Location: Texas

Saturday, November 20, 2004

Running Extra Mile Sets Humans Apart in Primates' World

Endurance running, unique to humans among primates and uncommon in all mammals other than dogs, horses and hyenas, apparently evolved at least two million years ago and probably let human ancestors hunt and scavenge over great distances. That was probably decisive in the pursuit of high-protein food for development of large brains.

The apparently crucial role of running in human evolution has been largely overlooked in previous research. But today, the two scientists, Dr. Dennis M. Bramble of the University of Utah and Dr. Daniel E. Lieberman of Harvard, report in the journal Nature that their analysis of the fossil record found striking anatomical evidence for the capability of prolonged running in the Homo genus, beginning about two million years ago.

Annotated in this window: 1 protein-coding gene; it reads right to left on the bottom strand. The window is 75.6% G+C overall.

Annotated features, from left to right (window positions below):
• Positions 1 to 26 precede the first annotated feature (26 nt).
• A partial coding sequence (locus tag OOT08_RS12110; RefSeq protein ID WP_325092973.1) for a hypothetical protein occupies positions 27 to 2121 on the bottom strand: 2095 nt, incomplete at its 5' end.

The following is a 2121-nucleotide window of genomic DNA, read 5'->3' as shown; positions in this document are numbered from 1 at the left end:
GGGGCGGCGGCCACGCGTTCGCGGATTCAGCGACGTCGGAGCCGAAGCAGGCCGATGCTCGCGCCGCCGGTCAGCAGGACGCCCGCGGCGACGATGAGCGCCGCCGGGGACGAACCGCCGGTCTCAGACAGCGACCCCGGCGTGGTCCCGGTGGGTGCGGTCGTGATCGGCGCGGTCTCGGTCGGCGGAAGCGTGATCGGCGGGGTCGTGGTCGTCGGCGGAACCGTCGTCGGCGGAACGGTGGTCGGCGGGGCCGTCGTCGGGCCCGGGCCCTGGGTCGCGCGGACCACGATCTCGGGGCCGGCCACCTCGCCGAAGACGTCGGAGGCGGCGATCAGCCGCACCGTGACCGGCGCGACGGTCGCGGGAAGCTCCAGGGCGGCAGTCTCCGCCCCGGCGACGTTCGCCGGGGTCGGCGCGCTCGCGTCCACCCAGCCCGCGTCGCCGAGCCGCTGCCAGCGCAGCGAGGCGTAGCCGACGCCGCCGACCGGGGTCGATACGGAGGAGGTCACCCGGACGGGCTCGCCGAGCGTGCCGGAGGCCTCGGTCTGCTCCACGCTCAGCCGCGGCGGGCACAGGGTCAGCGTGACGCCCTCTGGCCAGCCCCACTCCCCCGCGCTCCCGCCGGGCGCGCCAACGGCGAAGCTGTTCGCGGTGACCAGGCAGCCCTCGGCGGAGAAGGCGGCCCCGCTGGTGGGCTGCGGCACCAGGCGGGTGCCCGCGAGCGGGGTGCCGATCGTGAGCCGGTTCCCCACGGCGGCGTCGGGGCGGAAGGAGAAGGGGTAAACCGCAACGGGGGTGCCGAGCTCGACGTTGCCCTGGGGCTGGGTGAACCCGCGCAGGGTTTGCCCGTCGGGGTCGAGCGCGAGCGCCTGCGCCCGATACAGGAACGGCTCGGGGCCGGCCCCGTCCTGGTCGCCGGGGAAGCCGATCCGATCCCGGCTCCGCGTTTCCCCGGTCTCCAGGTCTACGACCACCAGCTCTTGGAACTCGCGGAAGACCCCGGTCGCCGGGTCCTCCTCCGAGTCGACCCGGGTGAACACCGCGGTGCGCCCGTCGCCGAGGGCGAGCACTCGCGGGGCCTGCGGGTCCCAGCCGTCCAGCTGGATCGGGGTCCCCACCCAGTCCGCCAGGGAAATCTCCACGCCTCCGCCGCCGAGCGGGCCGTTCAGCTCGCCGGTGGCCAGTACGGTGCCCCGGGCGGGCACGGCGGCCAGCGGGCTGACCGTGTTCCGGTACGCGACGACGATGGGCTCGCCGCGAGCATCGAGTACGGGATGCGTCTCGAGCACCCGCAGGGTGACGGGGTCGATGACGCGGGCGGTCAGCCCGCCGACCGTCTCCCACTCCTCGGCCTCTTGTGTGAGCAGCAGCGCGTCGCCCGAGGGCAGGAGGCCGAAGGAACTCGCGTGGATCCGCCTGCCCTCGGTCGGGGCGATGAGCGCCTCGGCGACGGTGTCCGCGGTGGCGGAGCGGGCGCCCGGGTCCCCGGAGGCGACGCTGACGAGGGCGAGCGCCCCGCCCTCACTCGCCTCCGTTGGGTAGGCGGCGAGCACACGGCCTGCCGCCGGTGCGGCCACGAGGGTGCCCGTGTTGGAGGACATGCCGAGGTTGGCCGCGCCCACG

"Today, endurance running is primarily a form of exercise and recreation, but its roots may be as ancient as the origin of the human genus," the scientists conclude in the article.


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